Public Art Brightens Warren’s Future
WARREN, Ohio – There’s a house a couple of blocks northeast of downtown Warren. It’s sat empty for years and, in all likelihood, will be torn down in a year or two.
But between now and the demolition date, the house at 232 Vine Ave. NE will serve as an art installation, with 15 regional artists each taking over a room and putting in works that reflect Warren’s past, present and future.
“It’s not going be all peachy, aesthetically pleasing, beautiful things, but rather things that challenge everyone’s idea of what was here, what’s here now and what’s a realistic goal for the future. And how painful that process can be,” says Matt Martin, executive director of Trumbull Neighborhood Partnership.
The project, Occupied Warren, is a collaboration between TNP and the Fine Arts Council of Trumbull County. Artists began working on the rooms early this month and the installation is scheduled to open the first weekend of June.
“People tend to look at art that’s older as more valuable,” says James Shuttic, executive director of the arts council. “One of the attractions to the artist is that [Occupied Warren] is not permanent. … Everything changes. Nothing lasts forever. One of the draws is that the art and its destruction goes hand in hand with the community.”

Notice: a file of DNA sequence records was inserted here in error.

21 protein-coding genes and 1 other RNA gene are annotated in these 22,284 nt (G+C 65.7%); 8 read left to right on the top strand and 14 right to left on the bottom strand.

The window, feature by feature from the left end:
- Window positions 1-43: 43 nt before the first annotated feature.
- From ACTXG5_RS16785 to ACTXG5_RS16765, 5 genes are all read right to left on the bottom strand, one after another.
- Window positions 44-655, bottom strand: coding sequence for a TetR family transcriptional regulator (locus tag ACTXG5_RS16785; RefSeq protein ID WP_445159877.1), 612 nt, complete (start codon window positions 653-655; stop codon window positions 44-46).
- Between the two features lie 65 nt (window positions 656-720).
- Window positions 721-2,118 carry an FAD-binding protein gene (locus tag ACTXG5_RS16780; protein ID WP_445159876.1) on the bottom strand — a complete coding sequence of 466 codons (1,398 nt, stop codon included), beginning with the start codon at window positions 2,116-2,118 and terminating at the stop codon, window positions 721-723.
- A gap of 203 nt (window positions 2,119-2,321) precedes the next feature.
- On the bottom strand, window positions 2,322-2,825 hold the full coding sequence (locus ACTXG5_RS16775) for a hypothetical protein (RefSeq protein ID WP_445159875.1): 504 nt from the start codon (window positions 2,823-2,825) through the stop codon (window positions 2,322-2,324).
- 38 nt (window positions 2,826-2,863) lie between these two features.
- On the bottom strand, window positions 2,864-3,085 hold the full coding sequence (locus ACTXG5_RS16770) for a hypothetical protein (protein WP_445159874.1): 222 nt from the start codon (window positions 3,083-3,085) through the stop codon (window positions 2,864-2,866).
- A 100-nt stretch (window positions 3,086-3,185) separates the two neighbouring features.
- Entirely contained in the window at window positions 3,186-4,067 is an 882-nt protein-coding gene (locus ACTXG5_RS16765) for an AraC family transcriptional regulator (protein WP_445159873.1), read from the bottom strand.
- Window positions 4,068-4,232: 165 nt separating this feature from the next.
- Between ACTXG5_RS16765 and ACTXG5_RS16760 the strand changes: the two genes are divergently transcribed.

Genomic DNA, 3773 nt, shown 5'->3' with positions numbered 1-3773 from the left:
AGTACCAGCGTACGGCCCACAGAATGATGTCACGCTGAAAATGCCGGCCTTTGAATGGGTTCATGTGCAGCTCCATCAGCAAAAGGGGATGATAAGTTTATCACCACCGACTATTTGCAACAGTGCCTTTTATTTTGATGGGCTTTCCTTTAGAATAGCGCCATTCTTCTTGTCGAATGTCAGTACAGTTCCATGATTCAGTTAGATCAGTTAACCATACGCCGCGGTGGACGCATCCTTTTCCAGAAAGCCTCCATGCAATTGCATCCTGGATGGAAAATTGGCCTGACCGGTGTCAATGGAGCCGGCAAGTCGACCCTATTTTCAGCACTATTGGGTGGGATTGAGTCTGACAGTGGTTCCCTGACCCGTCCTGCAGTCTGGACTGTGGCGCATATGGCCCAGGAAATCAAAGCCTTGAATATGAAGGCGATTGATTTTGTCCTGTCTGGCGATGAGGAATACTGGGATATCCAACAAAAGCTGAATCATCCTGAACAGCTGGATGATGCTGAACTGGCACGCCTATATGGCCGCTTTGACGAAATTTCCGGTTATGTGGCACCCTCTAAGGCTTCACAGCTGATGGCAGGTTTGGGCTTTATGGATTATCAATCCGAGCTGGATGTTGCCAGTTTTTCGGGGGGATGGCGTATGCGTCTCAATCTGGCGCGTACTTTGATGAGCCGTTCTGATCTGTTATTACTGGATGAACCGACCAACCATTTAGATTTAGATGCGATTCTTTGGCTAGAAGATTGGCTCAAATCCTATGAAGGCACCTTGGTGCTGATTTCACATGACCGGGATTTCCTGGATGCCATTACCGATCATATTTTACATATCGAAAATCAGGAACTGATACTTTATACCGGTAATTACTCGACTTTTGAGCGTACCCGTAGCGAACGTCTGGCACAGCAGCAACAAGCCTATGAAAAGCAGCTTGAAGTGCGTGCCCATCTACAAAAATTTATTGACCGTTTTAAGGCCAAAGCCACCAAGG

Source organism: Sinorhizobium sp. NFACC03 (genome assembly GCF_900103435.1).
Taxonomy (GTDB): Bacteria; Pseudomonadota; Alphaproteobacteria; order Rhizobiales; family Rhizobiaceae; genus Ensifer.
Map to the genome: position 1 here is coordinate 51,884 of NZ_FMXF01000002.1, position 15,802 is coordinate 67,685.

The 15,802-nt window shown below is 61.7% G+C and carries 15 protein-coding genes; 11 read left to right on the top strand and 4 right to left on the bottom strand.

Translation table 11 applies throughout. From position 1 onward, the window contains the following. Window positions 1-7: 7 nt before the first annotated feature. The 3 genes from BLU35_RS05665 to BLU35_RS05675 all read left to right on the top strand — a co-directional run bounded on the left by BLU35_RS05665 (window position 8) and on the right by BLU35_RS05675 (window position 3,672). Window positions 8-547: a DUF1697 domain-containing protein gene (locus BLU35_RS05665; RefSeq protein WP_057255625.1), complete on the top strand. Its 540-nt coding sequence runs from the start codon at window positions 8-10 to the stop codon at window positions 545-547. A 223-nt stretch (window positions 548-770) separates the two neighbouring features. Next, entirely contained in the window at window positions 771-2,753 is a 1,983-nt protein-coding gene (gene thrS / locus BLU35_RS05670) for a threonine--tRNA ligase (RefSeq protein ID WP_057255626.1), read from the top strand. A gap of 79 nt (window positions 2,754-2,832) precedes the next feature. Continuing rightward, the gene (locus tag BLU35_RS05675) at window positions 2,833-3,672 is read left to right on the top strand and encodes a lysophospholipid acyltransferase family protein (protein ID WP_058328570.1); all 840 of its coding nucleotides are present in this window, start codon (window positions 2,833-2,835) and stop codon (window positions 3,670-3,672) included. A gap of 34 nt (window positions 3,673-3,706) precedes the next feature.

James Shuttic, executive director of the Fine Arts Council of Trumbull County, painted these pieces on the side of the Robins Theatre last summer.
Since TNP was established in 2010, it has demolished dozens of houses across the city. It’s launched farmers markets and community gardens. Most of its work is tangible, but public art, something without a measurable metric of success, plays a role as well. Martin points to a conference he attended earlier this year where he discussed the murals funded by grants awarded to TNP.
“One young man told us, ‘It’s not even as complicated as everything you talked about. They’re just colorful.’ It improves the way people feel just by having more color,” Martin says. “How people feel about living here is just as important as the housing cost or whether the house down the street is vacant or there’s food access.”
Most of the artwork facilitated by Trumbull Neighborhood Partnership has been murals – it aims to do one a year, Martin says – and while that style is the most recognizable, there are projects as well. In 2017, the two groups supported vinyl wraps for bus stops around the city, including one that resembled stained glass windows. And several sculptures doubling as bike racks have been put up around the city as well.
“In the Garden District, the stone walls [using foundation stones from demolished houses] are something I’d consider public art, as well as some of the houses,” Martin says. “On the houses we board up, particularly in the Garden District, we decorate the boards.”
Public art in Warren isn’t limited to what TNP and the Fine Arts Council sponsor. Martin readily admits, “The difference between vandalism and art can’t be that the [Ohio Arts Council] gave a grant for it.” On Atlantic Avenue, for example, the front door of the shuttered Atlantic Beverages has been painted in bright orange and blue and covered in stars and ice cream cones with faces.
“There’s a lot more liberty and freedom within public art. There aren’t really rules for the artist,” Shuttic comments. “It cuts down the barrier between the artist and the viewer. When art’s showcased in a gallery or museum, there has to be access. [With public art], it gets taken directly to the community.”